Lot 8120. An exceptionally large and rare Dehua figure of Guanyin, Ming dynasty, 16th-early 17th century, He Chaozong impressed seal mark; 20 1/4 in. (51.5 cm.) high, box. Estimate HKD 10,000,000 - HKD 15,000,000. Price realised HKD 19,300,000 © Christie's Images Ltd 2017
The graceful figure is superbly and skilfully modelled, standing on a vase spilling water and a lotus blossom amidst dramatic swirling waves, with the head turned slightly to the left. She is dressed in voluminous robes characterised by heavy folds that cover the hands, while open at the chest to reveal a bejewelled necklace. The face has a benevolent expression and serene smile rendered with the urna of wisdom and with pendulous earlobes. Her hair is arranged beneath a cowl and secured with a ruyi-head diadem. The four-character markHe Chaozong yin in seal characters is impressed in relief on the back of the figure. An even creamy, ivory-tinged glaze has been applied to the figure overall.
Provenance: Sold at Sotheby's Hong Kong, 20 May 1987, lot 528
Sold at Christie's London, 8 November 2005, lot 86
Note: The goddess Guanyin, also known as the bodhisattva Avalokitesvara,was one of the most popular figures around the late sixteenth and early seventeenth centuries, a period in which the sculptural style of images of Guanyin was expanded. Elements, such as the draperies on the robe swept gracefully to one side contrasted with the turbulent waves on the base, can be connected to styles popular with late-Ming and early-Qing paintings depicting religious figures. Among these, figures of Guanyin created by He Chaozong, the most celebrated master potter of the Dehua Kilns in Quanzhou, Fujian, are particularly rare. Their distinctive form is most notably seen in the arresting expression of the deity as well as the attention paid to detail, such as his extraordinarily deft handling of the drapery with its naturalistic folds and thin, razor-sharp edges, and the sensitive modeling of the face, fingers and toes.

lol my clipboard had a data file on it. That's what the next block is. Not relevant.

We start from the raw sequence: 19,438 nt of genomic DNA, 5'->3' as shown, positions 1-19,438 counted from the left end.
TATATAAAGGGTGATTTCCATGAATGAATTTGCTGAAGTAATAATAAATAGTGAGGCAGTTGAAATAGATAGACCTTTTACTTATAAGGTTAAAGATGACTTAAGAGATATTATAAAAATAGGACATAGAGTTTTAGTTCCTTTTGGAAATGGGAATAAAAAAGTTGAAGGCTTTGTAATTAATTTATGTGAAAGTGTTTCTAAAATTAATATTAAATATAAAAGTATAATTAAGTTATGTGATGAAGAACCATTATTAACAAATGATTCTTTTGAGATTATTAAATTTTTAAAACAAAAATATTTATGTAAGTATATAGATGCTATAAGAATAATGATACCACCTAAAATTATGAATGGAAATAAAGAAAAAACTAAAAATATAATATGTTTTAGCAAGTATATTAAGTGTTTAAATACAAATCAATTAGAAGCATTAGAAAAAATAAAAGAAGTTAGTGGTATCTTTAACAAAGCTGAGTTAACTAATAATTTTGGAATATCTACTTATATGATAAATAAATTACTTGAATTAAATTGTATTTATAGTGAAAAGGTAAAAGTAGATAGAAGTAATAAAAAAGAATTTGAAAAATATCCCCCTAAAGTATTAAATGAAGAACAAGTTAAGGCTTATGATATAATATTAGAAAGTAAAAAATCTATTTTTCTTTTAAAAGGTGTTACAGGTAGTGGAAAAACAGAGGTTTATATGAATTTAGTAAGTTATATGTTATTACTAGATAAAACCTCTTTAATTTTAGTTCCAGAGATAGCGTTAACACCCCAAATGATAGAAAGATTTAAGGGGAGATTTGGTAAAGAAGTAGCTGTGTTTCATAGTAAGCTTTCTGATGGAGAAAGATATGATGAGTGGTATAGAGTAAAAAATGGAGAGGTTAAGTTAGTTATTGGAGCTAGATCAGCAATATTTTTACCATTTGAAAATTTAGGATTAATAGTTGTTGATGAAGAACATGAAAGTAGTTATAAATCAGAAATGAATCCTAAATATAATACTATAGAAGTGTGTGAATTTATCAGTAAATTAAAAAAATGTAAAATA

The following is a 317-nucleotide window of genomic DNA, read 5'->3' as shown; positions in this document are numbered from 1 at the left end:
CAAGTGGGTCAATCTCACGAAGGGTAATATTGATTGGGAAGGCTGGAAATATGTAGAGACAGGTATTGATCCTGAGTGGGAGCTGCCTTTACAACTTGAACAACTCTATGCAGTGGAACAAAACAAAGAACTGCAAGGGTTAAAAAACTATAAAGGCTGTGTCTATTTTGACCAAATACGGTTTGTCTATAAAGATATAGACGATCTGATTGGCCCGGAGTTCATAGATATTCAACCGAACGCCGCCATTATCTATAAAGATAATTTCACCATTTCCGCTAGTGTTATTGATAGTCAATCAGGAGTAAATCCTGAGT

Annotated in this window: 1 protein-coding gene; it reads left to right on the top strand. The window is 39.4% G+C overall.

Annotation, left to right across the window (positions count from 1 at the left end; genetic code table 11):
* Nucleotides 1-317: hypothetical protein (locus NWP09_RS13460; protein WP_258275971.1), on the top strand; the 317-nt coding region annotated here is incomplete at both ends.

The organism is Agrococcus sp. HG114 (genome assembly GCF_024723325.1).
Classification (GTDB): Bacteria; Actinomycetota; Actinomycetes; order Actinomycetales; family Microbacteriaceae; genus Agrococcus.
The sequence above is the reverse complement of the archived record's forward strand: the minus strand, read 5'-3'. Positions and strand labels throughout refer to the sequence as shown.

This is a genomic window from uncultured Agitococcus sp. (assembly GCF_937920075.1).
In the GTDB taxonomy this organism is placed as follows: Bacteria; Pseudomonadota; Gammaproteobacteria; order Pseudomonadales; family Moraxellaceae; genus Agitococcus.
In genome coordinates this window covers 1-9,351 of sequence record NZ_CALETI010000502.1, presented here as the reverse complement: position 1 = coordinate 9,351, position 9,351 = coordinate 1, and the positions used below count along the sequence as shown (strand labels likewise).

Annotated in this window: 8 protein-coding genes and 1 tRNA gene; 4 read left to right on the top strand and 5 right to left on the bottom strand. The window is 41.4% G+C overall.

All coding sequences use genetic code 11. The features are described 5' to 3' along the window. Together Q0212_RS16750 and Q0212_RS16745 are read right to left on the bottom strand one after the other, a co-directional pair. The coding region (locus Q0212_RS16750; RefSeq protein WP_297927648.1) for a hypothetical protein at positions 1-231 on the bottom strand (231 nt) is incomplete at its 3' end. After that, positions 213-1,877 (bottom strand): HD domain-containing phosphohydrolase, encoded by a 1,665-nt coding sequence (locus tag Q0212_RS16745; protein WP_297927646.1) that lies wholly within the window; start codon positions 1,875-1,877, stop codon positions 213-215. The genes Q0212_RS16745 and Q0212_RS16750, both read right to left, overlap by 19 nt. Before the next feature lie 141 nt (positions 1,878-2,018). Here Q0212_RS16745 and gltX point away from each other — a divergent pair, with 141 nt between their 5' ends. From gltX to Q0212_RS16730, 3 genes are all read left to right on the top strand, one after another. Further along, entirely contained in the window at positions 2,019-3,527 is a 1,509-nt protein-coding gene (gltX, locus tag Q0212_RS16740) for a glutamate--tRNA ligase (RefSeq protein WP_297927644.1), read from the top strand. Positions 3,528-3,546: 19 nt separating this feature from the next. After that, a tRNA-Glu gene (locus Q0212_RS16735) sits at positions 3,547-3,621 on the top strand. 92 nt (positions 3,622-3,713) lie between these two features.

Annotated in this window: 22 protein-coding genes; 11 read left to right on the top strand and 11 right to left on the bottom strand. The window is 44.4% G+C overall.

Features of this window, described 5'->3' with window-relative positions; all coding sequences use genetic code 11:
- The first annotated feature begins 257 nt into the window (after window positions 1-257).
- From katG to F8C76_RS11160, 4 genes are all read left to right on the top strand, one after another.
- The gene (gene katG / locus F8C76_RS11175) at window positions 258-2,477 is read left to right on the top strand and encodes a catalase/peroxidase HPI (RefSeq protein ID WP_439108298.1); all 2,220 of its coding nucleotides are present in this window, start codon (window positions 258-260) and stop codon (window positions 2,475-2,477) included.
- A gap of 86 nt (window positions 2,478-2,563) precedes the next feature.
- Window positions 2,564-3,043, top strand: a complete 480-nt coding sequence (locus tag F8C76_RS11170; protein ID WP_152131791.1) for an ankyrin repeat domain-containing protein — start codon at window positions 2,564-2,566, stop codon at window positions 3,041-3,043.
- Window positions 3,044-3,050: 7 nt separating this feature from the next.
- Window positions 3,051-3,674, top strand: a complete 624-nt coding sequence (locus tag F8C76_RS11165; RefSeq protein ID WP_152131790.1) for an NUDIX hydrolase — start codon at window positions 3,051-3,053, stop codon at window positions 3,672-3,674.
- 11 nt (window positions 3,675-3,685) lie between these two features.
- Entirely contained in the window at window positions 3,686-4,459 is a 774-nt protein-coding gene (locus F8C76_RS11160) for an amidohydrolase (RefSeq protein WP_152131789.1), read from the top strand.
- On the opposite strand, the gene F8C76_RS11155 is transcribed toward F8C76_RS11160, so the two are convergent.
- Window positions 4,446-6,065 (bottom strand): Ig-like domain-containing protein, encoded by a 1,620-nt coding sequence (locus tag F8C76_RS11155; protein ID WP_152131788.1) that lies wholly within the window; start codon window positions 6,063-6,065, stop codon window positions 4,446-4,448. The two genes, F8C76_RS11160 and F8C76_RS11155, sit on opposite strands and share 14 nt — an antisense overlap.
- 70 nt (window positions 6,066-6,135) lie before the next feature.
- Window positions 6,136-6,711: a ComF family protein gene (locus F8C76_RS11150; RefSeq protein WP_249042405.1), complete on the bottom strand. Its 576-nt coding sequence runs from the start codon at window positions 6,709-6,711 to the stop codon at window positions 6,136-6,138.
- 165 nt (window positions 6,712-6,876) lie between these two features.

The exact dates of He’s life remain unclear. However, two dated Guanyin figures from Dehua might be good evidence that he was active around the Jiajing and Wanli periods, although some scholars believe him to have been active as early as 1522 (see Rose Kerr, et al., Blanc de Chine: Porcelain from Dehua, A Catalogue of the Hickley Collection, Singapore, 2002). One was incised in front at the foot of the throne with the characters jiwei nian (corresponding to 1559, 1619, or 1679), which is illustrated in John Ayers, Blanc de Chine: Divine Images in Porcelain, China Institute Gallery, New York, 2002, No. 25. Together with the citation from the introduction to the 1763 Quanzhou Gazette, this is the only written record for dating the work of He Chaozong. The other evidence, also a cyclical date written on the mandala of a seated Guanyin and referring to the year of Wanli’s reign corresponding to 1618, appears on a figure in the Stephen D. Winkwork Collection, which was first illustrated in R.L. Hobson, The Wares of the Ming Dynasty, London, 1923, plate 45, fig. 1, and subsequently published in Robert Blumenfield, Blanc de Chine: The Great Porcelain of Dehua, Berkeley 2002, pp. 164-165, in the collection of the author.